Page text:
Tuesday March 19, 2013
The U.S. Supreme Court case of Marmet Health Care Center v.
Brown, decided on Feb 21, 2012, shows the advantage of a properly
written and signed arbitration agreement in order to keep claims
out of court where jurors decide and instead allow an arbitrator to
decide the outcome.
Before Marmet, several states completely prohibited nursing
homes from compelling residents to give up their right to a jury
trial and declared all arbitration agreement in nursing home
admission contracts to be unconscionable.
After Marmet Health Care Center v. Brown, nursing home owners
and operators can have confidence that properly drafted and
executed arbitration agreements will keep inevitable claims away
Litigating claims in court can lead to unexpectedly high awards.
Arbitration of claims is generally seen as offering significantly
less potential for runaway jury awards by eliminating the emotions
that fuel them. More predictable losses should result in lower
overall claim payments, safeguarding funds that are better spent
caring for residents. For these reasons, many long-term-care
facilities have sought to use arbitration agreements when
contracting with their residents upon admission. Plaintiffs often
seek grounds to avoid the enforcement of arbitration agreements, in
order obtain for themselves the potential of a much larger jury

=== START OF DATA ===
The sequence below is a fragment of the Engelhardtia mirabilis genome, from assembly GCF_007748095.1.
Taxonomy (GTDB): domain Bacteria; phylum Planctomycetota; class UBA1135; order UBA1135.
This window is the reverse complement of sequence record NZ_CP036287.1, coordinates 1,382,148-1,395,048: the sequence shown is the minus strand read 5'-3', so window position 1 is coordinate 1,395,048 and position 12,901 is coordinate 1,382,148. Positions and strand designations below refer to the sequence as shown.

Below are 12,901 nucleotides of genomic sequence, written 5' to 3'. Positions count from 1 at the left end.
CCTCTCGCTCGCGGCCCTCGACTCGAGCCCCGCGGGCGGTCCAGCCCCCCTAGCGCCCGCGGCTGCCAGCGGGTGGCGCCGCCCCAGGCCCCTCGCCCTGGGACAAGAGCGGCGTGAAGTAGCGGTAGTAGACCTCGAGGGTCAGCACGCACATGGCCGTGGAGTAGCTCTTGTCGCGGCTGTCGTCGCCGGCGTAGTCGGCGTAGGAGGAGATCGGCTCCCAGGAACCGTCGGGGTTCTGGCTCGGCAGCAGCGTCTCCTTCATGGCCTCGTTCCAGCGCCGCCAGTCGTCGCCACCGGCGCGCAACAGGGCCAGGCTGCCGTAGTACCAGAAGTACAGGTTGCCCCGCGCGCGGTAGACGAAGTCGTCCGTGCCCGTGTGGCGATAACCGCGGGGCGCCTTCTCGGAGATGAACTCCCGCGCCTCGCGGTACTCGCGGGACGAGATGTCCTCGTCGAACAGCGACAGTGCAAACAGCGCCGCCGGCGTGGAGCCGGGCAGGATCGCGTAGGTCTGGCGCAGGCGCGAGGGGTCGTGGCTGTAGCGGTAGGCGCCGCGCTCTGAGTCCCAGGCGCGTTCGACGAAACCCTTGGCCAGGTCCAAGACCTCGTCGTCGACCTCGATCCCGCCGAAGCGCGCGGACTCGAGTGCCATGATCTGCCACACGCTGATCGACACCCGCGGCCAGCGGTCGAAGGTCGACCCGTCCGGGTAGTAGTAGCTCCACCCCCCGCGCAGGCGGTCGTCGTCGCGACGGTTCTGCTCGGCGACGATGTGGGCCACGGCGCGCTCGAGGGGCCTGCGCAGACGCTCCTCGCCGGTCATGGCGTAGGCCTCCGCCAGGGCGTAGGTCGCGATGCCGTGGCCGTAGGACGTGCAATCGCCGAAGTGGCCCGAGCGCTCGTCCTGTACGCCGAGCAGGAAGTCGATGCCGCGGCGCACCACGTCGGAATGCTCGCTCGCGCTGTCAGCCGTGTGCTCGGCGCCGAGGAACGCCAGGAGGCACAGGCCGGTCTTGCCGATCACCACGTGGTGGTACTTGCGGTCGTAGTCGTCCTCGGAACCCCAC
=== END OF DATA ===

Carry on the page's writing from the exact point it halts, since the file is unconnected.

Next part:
The U.S. Supreme Court noted that in Marmet, arbitration
agreements signed predispute, were enforceable and not void as a
matter of public policy. That Court went on to say "Congress
did intend for the federal arbitration act (FAA) to take precedent
over state law.
Properly drafted and executed arbitration agreements between
facilities and their residents are generally enforceable. The
impact that arbitration has on dispute resolution is so important
that we expect to see it used routinely. Of course, care must be
taken to avoid unenforceability, as is the case with any
The most significant of these are a lack of mental capacity to
consent, fraudulent inducement to sign, duress and
unconscionability. Long term care facilities who choose not to
utilized arbitration agreements will be well-advised to
Arbitration agreements will go a long way toward reducing
inappropriate and huge jury awards, allowing for better provision
of care for nursing home residents.
For information on the provisions needed in arbitration
agreements to increase the likelihood of being enforced or how the
train your facility in getting them signed by the appropriate
person(s), please contact:
Lavonya K. Chapman, Esq., RN.|Director of
Arthur J. Gallagher Risk Management Services, Inc.
2200 Woodcrest Place, Suite 250